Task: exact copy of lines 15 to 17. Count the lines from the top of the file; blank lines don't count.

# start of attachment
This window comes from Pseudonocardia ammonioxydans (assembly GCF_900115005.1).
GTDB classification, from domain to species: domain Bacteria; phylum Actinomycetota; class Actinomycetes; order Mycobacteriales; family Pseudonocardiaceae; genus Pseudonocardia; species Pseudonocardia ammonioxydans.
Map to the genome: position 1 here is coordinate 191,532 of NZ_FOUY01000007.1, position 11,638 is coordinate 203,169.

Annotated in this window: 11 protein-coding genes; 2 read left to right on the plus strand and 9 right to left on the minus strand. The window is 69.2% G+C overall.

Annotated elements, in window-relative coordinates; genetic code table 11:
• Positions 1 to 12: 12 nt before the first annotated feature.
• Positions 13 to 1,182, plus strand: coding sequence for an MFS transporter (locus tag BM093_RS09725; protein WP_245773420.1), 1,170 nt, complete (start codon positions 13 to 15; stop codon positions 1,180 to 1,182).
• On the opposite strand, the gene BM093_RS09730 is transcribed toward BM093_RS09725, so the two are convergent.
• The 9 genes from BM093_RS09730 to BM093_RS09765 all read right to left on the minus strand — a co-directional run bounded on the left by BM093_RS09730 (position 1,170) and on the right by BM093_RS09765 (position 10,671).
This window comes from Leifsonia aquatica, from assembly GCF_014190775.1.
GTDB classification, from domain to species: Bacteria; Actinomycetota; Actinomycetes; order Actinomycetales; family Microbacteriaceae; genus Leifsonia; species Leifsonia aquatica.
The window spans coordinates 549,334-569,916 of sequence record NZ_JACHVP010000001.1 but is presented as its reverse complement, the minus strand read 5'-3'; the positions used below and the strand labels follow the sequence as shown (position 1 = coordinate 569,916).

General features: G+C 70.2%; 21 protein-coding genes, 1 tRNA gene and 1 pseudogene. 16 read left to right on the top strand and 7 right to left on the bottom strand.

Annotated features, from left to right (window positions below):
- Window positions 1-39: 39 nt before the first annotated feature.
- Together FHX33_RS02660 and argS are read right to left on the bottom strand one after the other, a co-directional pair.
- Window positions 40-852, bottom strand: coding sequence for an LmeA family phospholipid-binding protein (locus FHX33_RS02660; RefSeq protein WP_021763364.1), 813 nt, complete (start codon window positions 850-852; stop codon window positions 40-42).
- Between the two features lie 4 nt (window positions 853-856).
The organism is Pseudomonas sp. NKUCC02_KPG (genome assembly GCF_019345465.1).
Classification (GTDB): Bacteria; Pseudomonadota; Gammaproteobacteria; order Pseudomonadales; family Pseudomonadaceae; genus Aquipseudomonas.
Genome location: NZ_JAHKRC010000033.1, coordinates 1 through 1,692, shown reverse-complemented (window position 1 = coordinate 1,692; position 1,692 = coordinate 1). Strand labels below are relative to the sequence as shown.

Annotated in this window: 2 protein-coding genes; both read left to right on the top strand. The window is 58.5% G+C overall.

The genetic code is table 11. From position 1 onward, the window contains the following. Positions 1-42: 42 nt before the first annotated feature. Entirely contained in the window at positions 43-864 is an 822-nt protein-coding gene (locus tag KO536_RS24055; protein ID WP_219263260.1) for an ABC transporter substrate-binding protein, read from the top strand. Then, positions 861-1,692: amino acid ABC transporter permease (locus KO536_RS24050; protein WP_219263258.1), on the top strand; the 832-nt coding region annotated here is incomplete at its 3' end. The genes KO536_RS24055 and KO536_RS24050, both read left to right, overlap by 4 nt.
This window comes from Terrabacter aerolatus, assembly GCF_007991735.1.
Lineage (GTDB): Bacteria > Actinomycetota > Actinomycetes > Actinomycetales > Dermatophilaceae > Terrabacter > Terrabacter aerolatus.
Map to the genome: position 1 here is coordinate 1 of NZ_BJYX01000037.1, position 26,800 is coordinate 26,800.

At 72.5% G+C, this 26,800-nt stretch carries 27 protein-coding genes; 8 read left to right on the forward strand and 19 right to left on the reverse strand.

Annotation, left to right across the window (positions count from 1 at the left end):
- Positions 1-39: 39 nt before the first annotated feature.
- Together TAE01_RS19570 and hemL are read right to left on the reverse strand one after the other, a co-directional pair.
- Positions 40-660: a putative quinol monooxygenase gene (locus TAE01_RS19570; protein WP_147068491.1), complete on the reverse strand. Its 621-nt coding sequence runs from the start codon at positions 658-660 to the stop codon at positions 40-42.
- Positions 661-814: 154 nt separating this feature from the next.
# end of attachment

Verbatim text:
- Window positions 1-39: 39 nt before the first annotated feature.
- Together FHX33_RS02660 and argS are read right to left on the bottom strand one after the other, a co-directional pair.
- Window positions 40-852, bottom strand: coding sequence for an LmeA family phospholipid-binding protein (locus FHX33_RS02660; RefSeq protein WP_021763364.1), 813 nt, complete (start codon window positions 850-852; stop codon window positions 40-42).